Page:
"These bonfires are like minor relatives of solar flares observed from Earth, but millions to billions of times smaller," says David Berghmans, from the Royal Observatory of Belgium (ROB) and principal investigator of the EUI instrument, which takes high-resolution images of the lower layers of the solar atmosphere, or corona. "At first glance, the Sun may appear immobile, but when you look at it in detail, we can see these little flares everywhere."
The mysterious warming of the crown
Researchers still don't know if these are tiny versions of large flares or if they are due to different mechanisms. In any case, there are already theories that these "small" eruptions could contribute to one of the most enigmatic phenomena on the Sun: the heating of the corona.
“Each of these bonfires is insignificant by itself, but if we add their effect across the entire surface, they could contribute significantly to the heating of the solar corona,” explains Frédéric Auchère, from the French Institute for Space Astrophysics (IAS) and EUI lead co-investigator.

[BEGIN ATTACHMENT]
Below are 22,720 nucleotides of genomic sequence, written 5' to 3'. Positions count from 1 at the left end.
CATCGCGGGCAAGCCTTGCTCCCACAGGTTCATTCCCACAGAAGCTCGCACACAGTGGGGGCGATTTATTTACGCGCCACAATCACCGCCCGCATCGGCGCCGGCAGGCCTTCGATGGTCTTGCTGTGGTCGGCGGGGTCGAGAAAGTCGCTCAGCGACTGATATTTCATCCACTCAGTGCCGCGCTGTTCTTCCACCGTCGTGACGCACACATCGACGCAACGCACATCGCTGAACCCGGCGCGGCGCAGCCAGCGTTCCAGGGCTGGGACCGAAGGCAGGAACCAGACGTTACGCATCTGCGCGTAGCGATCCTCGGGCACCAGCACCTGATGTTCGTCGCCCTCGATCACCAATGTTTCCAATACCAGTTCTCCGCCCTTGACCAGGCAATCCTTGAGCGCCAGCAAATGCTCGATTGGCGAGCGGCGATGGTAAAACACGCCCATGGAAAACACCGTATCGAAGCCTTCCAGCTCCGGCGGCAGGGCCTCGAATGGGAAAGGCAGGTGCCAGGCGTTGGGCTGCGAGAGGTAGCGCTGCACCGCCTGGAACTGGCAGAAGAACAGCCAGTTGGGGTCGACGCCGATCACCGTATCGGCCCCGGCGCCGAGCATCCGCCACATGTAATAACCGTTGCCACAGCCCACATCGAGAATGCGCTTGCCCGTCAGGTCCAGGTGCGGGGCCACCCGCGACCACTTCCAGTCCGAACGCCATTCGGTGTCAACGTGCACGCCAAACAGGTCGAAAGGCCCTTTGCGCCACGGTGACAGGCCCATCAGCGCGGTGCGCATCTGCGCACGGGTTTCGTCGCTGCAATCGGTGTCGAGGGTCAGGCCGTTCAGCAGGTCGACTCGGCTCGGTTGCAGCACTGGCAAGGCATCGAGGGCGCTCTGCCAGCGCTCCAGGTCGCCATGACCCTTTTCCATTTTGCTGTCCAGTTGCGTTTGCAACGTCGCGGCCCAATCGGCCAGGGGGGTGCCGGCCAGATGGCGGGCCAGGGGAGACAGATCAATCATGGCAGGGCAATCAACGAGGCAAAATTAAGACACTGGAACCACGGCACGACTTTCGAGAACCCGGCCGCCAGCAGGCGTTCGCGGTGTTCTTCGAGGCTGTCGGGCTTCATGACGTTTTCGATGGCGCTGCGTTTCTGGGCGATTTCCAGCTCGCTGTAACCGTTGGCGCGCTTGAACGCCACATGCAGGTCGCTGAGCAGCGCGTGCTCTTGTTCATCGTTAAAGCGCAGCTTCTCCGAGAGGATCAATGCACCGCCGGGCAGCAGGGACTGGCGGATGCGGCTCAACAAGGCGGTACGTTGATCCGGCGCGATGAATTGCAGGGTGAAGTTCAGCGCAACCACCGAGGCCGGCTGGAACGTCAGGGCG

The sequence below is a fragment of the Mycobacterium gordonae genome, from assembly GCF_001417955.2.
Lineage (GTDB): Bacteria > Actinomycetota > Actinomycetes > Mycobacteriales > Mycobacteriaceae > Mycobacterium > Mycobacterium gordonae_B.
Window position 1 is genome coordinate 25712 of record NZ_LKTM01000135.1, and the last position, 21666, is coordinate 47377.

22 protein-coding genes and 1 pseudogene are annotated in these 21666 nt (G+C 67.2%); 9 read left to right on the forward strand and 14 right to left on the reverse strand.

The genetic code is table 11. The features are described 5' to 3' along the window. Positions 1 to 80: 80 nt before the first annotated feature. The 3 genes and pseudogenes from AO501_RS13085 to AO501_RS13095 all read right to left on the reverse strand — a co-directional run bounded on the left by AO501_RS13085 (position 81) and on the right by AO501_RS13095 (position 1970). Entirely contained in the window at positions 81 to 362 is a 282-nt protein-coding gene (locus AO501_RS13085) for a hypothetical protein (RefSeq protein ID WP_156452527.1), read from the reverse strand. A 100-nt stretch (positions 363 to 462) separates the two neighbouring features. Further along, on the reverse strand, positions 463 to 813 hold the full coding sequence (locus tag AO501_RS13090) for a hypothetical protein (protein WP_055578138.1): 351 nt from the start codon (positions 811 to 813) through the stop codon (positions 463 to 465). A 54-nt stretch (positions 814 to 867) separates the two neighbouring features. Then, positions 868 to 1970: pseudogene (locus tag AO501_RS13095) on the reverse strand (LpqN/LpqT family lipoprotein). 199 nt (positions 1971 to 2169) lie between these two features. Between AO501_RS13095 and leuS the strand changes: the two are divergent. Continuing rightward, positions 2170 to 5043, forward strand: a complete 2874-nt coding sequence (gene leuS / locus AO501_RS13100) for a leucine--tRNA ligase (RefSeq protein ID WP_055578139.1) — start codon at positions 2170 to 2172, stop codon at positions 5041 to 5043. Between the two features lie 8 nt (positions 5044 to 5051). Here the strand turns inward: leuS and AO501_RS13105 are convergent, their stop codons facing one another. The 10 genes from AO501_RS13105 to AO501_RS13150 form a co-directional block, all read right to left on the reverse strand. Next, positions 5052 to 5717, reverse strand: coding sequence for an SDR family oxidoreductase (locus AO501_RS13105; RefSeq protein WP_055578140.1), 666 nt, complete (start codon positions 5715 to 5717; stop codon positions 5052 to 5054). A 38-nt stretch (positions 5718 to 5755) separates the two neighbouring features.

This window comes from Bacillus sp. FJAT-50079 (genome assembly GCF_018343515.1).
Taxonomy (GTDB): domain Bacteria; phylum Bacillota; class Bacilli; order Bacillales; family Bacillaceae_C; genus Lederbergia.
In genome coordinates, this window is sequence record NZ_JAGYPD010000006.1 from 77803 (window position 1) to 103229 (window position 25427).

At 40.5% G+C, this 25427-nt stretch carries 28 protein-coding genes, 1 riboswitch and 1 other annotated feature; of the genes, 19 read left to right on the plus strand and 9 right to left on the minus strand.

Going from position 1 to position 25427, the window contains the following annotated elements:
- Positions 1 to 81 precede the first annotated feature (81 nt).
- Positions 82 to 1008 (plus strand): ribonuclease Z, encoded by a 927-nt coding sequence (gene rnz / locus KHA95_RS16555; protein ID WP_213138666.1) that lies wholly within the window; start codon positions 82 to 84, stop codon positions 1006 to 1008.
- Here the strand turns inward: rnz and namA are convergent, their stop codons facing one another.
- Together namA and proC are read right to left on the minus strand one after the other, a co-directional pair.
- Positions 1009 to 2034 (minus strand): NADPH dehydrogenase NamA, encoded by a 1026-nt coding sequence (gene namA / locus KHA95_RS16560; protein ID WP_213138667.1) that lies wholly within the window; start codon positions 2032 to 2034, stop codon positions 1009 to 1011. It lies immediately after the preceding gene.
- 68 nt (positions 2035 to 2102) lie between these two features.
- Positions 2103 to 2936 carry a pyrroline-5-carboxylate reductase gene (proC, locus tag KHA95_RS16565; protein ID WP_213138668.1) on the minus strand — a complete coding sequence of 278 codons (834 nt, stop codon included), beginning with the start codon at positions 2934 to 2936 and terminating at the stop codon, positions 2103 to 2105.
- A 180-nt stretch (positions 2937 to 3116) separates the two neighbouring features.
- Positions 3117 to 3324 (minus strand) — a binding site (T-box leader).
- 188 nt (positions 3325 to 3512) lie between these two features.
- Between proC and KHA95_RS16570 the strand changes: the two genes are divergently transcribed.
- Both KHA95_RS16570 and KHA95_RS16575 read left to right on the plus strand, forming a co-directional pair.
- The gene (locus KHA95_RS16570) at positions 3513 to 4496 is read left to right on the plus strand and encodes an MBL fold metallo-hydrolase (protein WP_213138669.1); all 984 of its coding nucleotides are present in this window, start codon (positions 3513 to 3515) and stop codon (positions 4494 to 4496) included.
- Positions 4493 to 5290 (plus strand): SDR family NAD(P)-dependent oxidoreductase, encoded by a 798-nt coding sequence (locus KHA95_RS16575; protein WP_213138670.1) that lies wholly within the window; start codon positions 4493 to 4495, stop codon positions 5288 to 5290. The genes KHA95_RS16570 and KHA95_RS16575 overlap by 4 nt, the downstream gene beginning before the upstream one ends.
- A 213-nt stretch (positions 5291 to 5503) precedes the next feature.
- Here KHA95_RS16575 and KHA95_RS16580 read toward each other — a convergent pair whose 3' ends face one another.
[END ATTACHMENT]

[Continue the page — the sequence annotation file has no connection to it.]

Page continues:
The solar corona is the outermost layer of the Sun's atmosphere, stretching millions of kilometers into outer space. Its temperature exceeds a million degrees Celsius, several orders of magnitude hotter than the surface of the Sun, which is "just" at 5,500 ° C. After decades of study, the physical mechanisms that heat the corona are still not fully understood, but identifying them is considered the 'holy grail' of solar physics.
"Obviously, it is too early to know, but we are confident that, by linking these observations with measurements from the rest of the instruments that study the solar wind passing by the spacecraft, we can solve some of these mysteries," says Yannis Zouganelis, Associate Scientist for ESA's Solar Orbiter Project.